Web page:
Area of work:
For millions of people in Uganda, farming offers the prospect of a decent diet and steady income. YICE Uganda helps communities use permaculture techniques – approaches that work with, not against, nature – to produce bigger harvests, reduce deforestation and keep soil and water healthy. Protecting these precious natural resources limits the impact of climate change.
YICE trains rural communities in the country’s Kassanda District in permaculture farming. The organisation focuses its support on marginalised groups such as women, young people and refugees, who may otherwise lack the knowledge and skills to farm successfully. The methods YICE promotes are tailored to the small plots of land these groups have access to.
Trainees learn new skills that boost their nutrition and earnings, and also form social connections by working together in small groups. YICE also provides basic farming equipment, water harvesting kits and seeds – which are unaffordable for many.
YICE enlists local women to become ‘farm agents’ within communities, allowing the organisation to share knowledge through a trusted person. The flow of communication goes both ways, so that YICE can stay informed about the needs of people it is working with. It also sets up demonstration gardens to showcase approaches and the positive results they bring.
The organisation also makes and sells its own low-cost mobile drip-irrigation system. This uses local materials, and offers important benefits in a country where only 14% of people have access to piped water.
Hope in the in face of crisis
YICE was created in 2016. At first the organisation taught conventional farming methods, before adopting more organic and permaculture techniques – now these are the only approaches it promotes. Teaching about the negative effects of cutting down trees is a key feature – trainers encourage farmers to seek alternatives and to plant new trees in their gardens.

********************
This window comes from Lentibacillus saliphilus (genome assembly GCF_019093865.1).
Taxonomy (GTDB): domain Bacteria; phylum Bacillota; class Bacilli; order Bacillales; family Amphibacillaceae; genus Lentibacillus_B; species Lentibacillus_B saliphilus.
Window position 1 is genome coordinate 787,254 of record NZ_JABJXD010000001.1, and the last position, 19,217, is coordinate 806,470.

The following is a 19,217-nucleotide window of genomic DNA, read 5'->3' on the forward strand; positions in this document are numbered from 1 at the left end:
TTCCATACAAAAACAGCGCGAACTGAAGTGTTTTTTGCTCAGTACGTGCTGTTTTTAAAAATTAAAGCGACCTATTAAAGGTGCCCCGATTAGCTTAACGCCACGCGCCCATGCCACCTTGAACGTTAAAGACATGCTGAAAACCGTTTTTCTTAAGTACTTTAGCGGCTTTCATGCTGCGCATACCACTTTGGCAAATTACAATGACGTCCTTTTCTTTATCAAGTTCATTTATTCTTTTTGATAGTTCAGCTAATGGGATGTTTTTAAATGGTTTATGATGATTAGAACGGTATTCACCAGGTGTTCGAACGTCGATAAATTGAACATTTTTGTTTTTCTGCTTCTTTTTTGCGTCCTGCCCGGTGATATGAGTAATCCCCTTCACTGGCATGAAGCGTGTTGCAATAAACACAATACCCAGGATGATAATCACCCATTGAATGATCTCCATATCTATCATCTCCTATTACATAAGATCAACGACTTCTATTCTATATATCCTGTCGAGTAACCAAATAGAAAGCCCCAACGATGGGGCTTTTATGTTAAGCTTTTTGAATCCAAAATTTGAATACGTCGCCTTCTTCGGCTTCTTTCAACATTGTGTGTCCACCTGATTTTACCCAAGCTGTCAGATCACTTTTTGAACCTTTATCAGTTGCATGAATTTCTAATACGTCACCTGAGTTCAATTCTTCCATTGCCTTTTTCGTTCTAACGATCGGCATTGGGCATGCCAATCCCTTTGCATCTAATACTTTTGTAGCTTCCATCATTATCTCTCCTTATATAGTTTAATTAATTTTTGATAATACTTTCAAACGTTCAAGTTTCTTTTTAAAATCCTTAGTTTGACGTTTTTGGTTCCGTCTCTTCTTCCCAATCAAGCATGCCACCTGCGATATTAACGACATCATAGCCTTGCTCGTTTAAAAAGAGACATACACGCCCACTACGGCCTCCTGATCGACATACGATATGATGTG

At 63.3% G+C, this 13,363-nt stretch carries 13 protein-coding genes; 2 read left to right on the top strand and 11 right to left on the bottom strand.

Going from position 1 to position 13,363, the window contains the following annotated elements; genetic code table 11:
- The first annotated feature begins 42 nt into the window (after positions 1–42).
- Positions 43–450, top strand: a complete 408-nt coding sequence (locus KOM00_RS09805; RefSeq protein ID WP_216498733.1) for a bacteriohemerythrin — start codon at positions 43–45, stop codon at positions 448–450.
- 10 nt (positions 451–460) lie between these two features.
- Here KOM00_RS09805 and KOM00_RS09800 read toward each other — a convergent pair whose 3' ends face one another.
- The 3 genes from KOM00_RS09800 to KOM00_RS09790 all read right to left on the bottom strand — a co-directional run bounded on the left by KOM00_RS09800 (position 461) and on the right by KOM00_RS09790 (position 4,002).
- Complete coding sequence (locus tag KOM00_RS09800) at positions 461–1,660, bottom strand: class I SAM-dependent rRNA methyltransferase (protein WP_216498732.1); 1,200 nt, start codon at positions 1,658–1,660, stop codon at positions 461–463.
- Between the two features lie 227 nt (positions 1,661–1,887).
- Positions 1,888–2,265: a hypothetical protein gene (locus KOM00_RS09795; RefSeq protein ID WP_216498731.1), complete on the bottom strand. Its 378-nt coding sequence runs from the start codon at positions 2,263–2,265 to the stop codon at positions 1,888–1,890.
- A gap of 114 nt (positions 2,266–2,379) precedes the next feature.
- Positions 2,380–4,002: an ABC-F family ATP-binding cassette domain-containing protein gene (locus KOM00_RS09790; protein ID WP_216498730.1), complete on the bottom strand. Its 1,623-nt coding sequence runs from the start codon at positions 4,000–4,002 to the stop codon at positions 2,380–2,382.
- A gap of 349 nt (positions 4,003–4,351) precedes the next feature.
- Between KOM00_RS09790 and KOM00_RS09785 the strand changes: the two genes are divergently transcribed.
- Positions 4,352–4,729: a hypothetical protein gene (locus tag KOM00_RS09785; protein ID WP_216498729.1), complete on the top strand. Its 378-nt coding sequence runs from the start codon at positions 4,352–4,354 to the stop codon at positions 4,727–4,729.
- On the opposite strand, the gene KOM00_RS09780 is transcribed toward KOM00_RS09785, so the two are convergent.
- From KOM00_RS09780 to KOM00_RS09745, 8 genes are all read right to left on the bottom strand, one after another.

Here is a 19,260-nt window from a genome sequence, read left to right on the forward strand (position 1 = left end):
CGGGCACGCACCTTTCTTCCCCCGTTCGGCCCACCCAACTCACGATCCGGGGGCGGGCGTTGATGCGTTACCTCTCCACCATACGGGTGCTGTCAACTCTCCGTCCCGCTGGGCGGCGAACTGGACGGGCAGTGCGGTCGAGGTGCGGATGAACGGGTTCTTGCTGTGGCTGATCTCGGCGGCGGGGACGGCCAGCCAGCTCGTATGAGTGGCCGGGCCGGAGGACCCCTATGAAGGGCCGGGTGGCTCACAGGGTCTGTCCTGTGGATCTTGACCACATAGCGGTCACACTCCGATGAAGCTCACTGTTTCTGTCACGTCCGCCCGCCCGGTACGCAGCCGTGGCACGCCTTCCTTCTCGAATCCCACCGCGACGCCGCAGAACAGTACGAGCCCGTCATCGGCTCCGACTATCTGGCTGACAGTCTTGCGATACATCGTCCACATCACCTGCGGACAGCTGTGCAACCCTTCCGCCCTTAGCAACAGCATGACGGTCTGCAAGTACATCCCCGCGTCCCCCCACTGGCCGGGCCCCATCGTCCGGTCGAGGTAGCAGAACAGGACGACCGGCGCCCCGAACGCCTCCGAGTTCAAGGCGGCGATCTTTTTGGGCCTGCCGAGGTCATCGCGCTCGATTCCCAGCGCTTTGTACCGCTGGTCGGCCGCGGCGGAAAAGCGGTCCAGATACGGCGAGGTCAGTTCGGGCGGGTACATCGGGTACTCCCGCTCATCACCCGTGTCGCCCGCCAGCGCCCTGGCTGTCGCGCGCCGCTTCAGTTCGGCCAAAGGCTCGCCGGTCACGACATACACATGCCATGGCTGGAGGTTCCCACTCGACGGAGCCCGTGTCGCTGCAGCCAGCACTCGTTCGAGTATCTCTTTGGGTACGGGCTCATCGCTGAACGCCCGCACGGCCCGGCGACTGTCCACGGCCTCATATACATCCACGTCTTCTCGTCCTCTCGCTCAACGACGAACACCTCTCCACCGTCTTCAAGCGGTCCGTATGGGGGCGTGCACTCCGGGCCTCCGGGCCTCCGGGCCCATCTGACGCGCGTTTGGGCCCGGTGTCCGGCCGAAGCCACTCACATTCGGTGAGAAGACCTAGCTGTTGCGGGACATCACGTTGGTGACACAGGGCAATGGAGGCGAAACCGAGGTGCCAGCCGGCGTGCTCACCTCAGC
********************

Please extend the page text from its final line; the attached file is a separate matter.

Co-founder and lead agronomist Jenefer Lhugabwe explains how YICE’s story began: “Our interest in Kassanda has its origin in the displacement that has been caused by gold mining. The displacement meant that people were now internal refugees, needing to eat. Hence, our first focus was on how such people can feed themselves.
“But the area also had a lot of orphans, the soils had also lost their fertility. Generally, there was this sense of hopelessness. Since I am also from the area, I thought I would make a contribution, not using much money, but my skills.”
New skills help mother-of-four Nabukalu
More than 1,400 households report having at least two meals a day as a result of YICE Uganda’s support. As well as feeding their families, many farmers trade surplus crops to earn extra income – while homemade organic fertiliser can be sold for $1.70 a litre. 690 people have raised their income by at least 30% thanks to YICE’s training and materials.
Nabukalu Joyce took part in training sessions about five years ago. There she learned how to catch and store water using underground tarpaulins, as well as how to make insecticides from local flowers, and manure from cow dung, maize and bean husks. She says: “As a single mother I was struggling. I could not even manage to buy books [for my children], not even a bar of soap. But, now my four kids are admired, they look healthy. All because of the vegetable growing.”
1 November 2023
Ashden Award for Integrated Energy Africa
25 October 2023
Ashden Award for Natural Climate Solutions
Ashden Award for Outstanding Achievement
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